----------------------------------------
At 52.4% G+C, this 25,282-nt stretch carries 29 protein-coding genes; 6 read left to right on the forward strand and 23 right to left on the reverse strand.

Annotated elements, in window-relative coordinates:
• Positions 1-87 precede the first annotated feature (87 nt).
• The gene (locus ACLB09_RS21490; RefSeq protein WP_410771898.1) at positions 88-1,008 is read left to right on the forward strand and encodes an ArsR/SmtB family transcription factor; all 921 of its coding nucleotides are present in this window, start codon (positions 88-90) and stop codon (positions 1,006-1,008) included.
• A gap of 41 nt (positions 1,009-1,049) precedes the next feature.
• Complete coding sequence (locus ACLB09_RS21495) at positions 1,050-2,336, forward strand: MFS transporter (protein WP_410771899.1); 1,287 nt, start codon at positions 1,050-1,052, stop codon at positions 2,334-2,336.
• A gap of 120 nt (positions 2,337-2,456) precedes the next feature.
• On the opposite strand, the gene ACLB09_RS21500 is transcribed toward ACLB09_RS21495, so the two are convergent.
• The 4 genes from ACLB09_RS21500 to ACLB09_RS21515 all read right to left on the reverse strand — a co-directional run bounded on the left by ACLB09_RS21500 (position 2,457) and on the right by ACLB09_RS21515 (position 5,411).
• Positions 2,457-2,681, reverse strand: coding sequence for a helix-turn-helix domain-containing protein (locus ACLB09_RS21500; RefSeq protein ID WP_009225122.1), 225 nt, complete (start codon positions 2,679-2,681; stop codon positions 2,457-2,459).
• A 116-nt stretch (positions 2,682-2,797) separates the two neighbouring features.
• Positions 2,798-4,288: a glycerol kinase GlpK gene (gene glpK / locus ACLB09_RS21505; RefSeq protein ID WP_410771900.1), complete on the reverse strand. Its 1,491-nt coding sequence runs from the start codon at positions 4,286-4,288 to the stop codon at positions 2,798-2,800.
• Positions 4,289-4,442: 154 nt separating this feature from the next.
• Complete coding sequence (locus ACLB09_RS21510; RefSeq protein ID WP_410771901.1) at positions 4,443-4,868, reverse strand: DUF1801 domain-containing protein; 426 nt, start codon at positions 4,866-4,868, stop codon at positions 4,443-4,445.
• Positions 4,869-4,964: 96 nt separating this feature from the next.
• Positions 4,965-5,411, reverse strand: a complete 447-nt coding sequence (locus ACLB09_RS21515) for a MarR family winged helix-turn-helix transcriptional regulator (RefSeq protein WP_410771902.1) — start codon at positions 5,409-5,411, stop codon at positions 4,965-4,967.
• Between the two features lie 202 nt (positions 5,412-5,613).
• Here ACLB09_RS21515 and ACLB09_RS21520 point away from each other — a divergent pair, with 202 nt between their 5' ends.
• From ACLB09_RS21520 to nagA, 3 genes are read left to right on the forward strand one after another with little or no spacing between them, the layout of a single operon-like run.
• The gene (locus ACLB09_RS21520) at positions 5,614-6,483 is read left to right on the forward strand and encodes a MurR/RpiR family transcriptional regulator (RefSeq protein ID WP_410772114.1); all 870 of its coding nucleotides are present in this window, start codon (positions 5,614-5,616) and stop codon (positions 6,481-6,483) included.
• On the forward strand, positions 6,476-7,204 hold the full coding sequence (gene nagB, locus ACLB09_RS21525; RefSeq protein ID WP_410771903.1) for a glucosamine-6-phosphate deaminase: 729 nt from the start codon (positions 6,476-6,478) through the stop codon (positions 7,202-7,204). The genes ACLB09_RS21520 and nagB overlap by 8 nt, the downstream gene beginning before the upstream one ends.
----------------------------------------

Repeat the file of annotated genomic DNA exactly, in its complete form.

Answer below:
At 52.4% G+C, this 25,282-nt stretch carries 29 protein-coding genes; 6 read left to right on the forward strand and 23 right to left on the reverse strand.

Annotated elements, in window-relative coordinates:
• Positions 1-87 precede the first annotated feature (87 nt).
• The gene (locus ACLB09_RS21490; RefSeq protein WP_410771898.1) at positions 88-1,008 is read left to right on the forward strand and encodes an ArsR/SmtB family transcription factor; all 921 of its coding nucleotides are present in this window, start codon (positions 88-90) and stop codon (positions 1,006-1,008) included.
• A gap of 41 nt (positions 1,009-1,049) precedes the next feature.
• Complete coding sequence (locus ACLB09_RS21495) at positions 1,050-2,336, forward strand: MFS transporter (protein WP_410771899.1); 1,287 nt, start codon at positions 1,050-1,052, stop codon at positions 2,334-2,336.
• A gap of 120 nt (positions 2,337-2,456) precedes the next feature.
• On the opposite strand, the gene ACLB09_RS21500 is transcribed toward ACLB09_RS21495, so the two are convergent.
• The 4 genes from ACLB09_RS21500 to ACLB09_RS21515 all read right to left on the reverse strand — a co-directional run bounded on the left by ACLB09_RS21500 (position 2,457) and on the right by ACLB09_RS21515 (position 5,411).
• Positions 2,457-2,681, reverse strand: coding sequence for a helix-turn-helix domain-containing protein (locus ACLB09_RS21500; RefSeq protein ID WP_009225122.1), 225 nt, complete (start codon positions 2,679-2,681; stop codon positions 2,457-2,459).
• A 116-nt stretch (positions 2,682-2,797) separates the two neighbouring features.
• Positions 2,798-4,288: a glycerol kinase GlpK gene (gene glpK / locus ACLB09_RS21505; RefSeq protein ID WP_410771900.1), complete on the reverse strand. Its 1,491-nt coding sequence runs from the start codon at positions 4,286-4,288 to the stop codon at positions 2,798-2,800.
• Positions 4,289-4,442: 154 nt separating this feature from the next.
• Complete coding sequence (locus ACLB09_RS21510; RefSeq protein ID WP_410771901.1) at positions 4,443-4,868, reverse strand: DUF1801 domain-containing protein; 426 nt, start codon at positions 4,866-4,868, stop codon at positions 4,443-4,445.
• Positions 4,869-4,964: 96 nt separating this feature from the next.
• Positions 4,965-5,411, reverse strand: a complete 447-nt coding sequence (locus ACLB09_RS21515) for a MarR family winged helix-turn-helix transcriptional regulator (RefSeq protein WP_410771902.1) — start codon at positions 5,409-5,411, stop codon at positions 4,965-4,967.
• Between the two features lie 202 nt (positions 5,412-5,613).
• Here ACLB09_RS21515 and ACLB09_RS21520 point away from each other — a divergent pair, with 202 nt between their 5' ends.
• From ACLB09_RS21520 to nagA, 3 genes are read left to right on the forward strand one after another with little or no spacing between them, the layout of a single operon-like run.
• The gene (locus ACLB09_RS21520) at positions 5,614-6,483 is read left to right on the forward strand and encodes a MurR/RpiR family transcriptional regulator (RefSeq protein ID WP_410772114.1); all 870 of its coding nucleotides are present in this window, start codon (positions 5,614-5,616) and stop codon (positions 6,481-6,483) included.
• On the forward strand, positions 6,476-7,204 hold the full coding sequence (gene nagB, locus ACLB09_RS21525; RefSeq protein ID WP_410771903.1) for a glucosamine-6-phosphate deaminase: 729 nt from the start codon (positions 6,476-6,478) through the stop codon (positions 7,202-7,204). The genes ACLB09_RS21520 and nagB overlap by 8 nt, the downstream gene beginning before the upstream one ends.